Medieval States and the Modern State: Some Reflections on Then and Now

My paper was entitled Medieval States and the Modern State: Some Reflections. As such, it was quite wide-ranging and I hope it covered a substantial topic of interest not just to specialists in my own field (later medieval history) but also to those in attendance whose areas of specialism were widely divergent from my own. That, at least, was the plan: graduate seminars like the ones organised by the Hull Graduate Committee should be fun, inclusive and thought-provoking, without some of the detail required for a conference paper delivered to an audience of specialists. It was with such considerations in mind that I thought I would give an indication of some of the considerations framing my own doctoral work and juxtapose these ideas against the rise of the modern states and the place the modern state has in our world today. This essentially meant that I wanted to give something of a genealogy of the state as the concept moved from a medieval one fused with the person of the ruler to the modern one of an abstraction, separated from both the person of the ruler and the people being ruled. This allowed me to bring several highly relevant and interesting comparisons into the second half of the talk (namely the looming issued of the recent EU referendum and the election of Donald Trump).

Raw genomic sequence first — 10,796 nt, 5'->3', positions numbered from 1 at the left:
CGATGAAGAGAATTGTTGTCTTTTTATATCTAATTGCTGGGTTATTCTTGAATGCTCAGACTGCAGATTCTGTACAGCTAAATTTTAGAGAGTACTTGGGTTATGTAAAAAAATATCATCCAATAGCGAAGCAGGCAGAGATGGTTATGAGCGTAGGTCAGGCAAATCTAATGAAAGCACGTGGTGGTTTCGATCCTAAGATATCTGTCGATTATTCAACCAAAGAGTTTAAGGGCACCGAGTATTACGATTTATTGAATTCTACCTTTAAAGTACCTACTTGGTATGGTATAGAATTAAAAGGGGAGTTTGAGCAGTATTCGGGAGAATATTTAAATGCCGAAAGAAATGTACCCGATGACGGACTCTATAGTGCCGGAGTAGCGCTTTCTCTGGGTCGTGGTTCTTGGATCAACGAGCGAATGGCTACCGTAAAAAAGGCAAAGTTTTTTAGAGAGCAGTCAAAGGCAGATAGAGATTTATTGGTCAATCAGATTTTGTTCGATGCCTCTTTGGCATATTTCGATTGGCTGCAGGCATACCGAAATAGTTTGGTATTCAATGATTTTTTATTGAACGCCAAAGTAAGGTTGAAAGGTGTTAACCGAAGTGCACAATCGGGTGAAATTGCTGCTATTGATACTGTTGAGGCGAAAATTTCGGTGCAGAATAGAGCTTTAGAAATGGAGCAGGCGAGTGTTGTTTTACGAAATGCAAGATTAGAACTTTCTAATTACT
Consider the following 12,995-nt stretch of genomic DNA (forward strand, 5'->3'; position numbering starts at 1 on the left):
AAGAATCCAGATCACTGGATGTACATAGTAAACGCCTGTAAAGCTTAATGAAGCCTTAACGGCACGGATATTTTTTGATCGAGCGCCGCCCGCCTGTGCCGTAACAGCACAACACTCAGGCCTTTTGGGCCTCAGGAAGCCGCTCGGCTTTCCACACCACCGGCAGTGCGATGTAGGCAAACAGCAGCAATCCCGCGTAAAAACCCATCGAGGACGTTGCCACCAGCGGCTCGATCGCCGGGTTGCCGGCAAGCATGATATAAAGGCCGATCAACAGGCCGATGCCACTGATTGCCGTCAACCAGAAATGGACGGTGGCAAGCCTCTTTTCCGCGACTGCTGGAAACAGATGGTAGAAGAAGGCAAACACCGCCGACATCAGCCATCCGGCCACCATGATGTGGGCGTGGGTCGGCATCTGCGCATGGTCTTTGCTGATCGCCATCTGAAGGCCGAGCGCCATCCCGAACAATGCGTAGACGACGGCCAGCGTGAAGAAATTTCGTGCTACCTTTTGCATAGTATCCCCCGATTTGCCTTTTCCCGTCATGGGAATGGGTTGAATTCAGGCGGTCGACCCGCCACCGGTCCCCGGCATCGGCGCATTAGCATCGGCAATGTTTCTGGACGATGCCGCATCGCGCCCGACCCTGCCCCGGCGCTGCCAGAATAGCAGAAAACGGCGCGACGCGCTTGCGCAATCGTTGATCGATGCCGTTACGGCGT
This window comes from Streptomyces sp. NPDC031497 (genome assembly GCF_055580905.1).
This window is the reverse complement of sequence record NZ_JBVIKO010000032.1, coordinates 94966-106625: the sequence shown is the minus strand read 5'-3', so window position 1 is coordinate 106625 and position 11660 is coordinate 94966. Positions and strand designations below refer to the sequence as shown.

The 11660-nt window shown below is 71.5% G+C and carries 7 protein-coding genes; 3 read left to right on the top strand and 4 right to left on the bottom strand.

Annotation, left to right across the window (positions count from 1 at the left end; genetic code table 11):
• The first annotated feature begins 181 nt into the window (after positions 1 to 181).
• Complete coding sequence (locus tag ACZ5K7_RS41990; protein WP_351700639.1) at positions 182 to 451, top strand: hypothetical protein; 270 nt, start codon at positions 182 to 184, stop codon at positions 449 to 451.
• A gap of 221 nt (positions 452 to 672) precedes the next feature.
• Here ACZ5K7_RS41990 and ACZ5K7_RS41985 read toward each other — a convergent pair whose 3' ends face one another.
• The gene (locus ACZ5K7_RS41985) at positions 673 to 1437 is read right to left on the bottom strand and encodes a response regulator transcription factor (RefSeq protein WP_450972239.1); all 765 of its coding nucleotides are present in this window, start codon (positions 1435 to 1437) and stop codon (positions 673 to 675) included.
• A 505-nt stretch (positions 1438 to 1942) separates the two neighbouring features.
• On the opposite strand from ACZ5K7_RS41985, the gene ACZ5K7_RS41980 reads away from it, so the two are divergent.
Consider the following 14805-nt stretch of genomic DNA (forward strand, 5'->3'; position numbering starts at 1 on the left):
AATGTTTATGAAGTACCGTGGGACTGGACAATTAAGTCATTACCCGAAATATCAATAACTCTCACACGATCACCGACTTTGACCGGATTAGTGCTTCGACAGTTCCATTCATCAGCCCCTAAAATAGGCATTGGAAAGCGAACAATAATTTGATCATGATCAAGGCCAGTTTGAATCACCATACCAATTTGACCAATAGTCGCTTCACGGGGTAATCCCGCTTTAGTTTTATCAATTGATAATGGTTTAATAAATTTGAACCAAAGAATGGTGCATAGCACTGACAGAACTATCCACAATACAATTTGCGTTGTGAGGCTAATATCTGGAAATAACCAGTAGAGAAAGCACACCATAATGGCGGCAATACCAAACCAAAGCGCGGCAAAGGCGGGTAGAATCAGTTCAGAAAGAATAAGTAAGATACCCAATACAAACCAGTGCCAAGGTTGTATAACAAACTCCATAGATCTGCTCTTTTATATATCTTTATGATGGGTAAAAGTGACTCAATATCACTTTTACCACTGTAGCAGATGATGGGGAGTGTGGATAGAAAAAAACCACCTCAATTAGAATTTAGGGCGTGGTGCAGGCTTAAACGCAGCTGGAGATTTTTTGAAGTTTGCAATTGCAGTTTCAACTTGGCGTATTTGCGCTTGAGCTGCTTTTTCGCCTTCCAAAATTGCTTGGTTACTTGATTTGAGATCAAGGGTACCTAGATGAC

We began a fun seminar by sorting out who wanted red wine and who wanted white (it is with pride that I can claim to have suggested the ingenious idea of wine beforehand). After this important business was concluded, I began the paper proper by outlining some of the historiography of medieval states. In particular, I looked at the influence of modern notions of the state and the impact modern definitions of the state and its purposes have had on the study of medieval polities and their structures. One of the most important figures here is the great German sociologist Max Weber, whose thoughts on the state have been very influential because he was clever enough and convincing enough to provide a common language for both modernists and medievalists. Weber thought that states should be defined by territoriality, legitimacy and a monopoly on the use of physical force. These parameters have dominated the search for what can be termed ‘The Medieval Origins of the Modern State’. I raised the point that medieval states could fundamentally differ from the criteria put forward by Weber (and indeed, other modern notions of the state) in a number of ways. Building on this, I concluded that medieval states were fundamentally different because a) the exercise of public authority rested unavoidably on networks of private power and b) notions of statehood were inextricably linked to the person of the king. Medieval people spoke not about The State, as we do, but about the state of the king and the kingdom. Together, these two key areas of contrast suggest that we need not look for the The State, in the modern sense of the word, but for the medieval state with all its dynamics and complexities, even if that state does not correlate to ideal-type modern states. Furthermore, I suggested that, for a small, elite section of the population, medieval states were a co-operative exercise between the landowning classes and the crown, who depended on each other for legitimacy and order and for intention to be put into action in the localities. A great land-owner in the fourteenth century might reflect that he or she was part of the state; state and society collapsed into each other, and one could see itself represented and reflected by the other.